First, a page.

Is Japanese only spoken or is your native language also spoken in class

Japanese only? Only in Japan.

That said, I've been bringing more and more Japanese into the classes I run (traditionally, we've dominantly used English, with my personal instructor not paying much attention to the Japanese terms)… in part due to the prevalence of online discussion, so that my students aren't lost when they see a term on the net, or should they travel to train anywhere else.
 

hoshin1600

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Hey Chris..
a shuto ken? that would seem to be a contradiction in a way doesnt it? or maybe a bit of a redundency depending on the kanji. :) i seem to remember a strike where your using the edge of the hand but the hand is open with the fingers at a 90 degree angle to the palm is this anything like the shuto ken you mention?
 

donald1

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One thing I'm not sure of is what's the difference between domo arigato gozaimashita and domo arigato gozaimasu
 

hoshin1600

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i belive its a past / present issue. Gozaimashita would be a thank you for something that was done some time ago. (thank you for sending me that birthday card) Gozaimasu is present ( hand me the salt,, thank you)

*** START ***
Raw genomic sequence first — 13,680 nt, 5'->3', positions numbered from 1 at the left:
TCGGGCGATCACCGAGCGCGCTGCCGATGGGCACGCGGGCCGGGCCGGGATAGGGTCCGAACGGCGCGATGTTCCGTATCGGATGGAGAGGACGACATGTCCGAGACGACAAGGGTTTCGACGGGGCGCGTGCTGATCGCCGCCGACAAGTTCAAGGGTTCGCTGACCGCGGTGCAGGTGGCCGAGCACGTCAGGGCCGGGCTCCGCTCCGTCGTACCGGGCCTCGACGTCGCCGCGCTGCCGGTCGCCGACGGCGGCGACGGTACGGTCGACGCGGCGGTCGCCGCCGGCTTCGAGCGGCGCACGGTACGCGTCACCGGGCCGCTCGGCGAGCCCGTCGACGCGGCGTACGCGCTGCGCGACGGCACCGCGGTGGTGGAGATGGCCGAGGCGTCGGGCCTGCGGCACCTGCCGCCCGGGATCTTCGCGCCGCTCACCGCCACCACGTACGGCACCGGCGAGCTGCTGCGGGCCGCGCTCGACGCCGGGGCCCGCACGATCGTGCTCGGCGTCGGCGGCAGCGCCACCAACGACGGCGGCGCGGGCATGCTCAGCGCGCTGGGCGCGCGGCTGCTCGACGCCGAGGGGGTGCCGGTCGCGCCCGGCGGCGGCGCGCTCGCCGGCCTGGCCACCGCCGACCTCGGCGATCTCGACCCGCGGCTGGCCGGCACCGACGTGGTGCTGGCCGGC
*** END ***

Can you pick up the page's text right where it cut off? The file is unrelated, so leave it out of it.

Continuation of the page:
hoshin1600

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but then as i think about it you wouldnt be so formal if someone handed you the salt.
 

Chris Parker

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Hey Chris..
a shuto ken? that would seem to be a contradiction in a way doesnt it? or maybe a bit of a redundency depending on the kanji. :) i seem to remember a strike where your using the edge of the hand but the hand is open with the fingers at a 90 degree angle to the palm is this anything like the shuto ken you mention?

手刀拳. The last character (拳- ken/kobushi) refers to "weapon" or "fist", the first two are "hand edge/sword"… within these arts, "ken" is the standard suffix, with the first section describing which form of weapon it is. For example, a knee strike is a Sokki Ken, a head butt is a Kikaku Ken, and so forth. We don't use it to specifically mean "hand", so it's not a redundant terminology here. But yeah, that's what I'm describing.

One thing I'm not sure of is what's the difference between domo arigato gozaimashita and domo arigato gozaimasu

i belive its a past / present issue. Gozaimashita would be a thank you for something that was done some time ago. (thank you for sending me that birthday card) Gozaimasu is present ( hand me the salt,, thank you)

Yep, present tense versus past tense. In training protocols, "gozaimashita" is commonly used as you're thanking your partner (or your teacher) for the training experience they've just given you.

but then as i think about it you wouldnt be so formal if someone handed you the salt.

Ha, depends on who was passing it…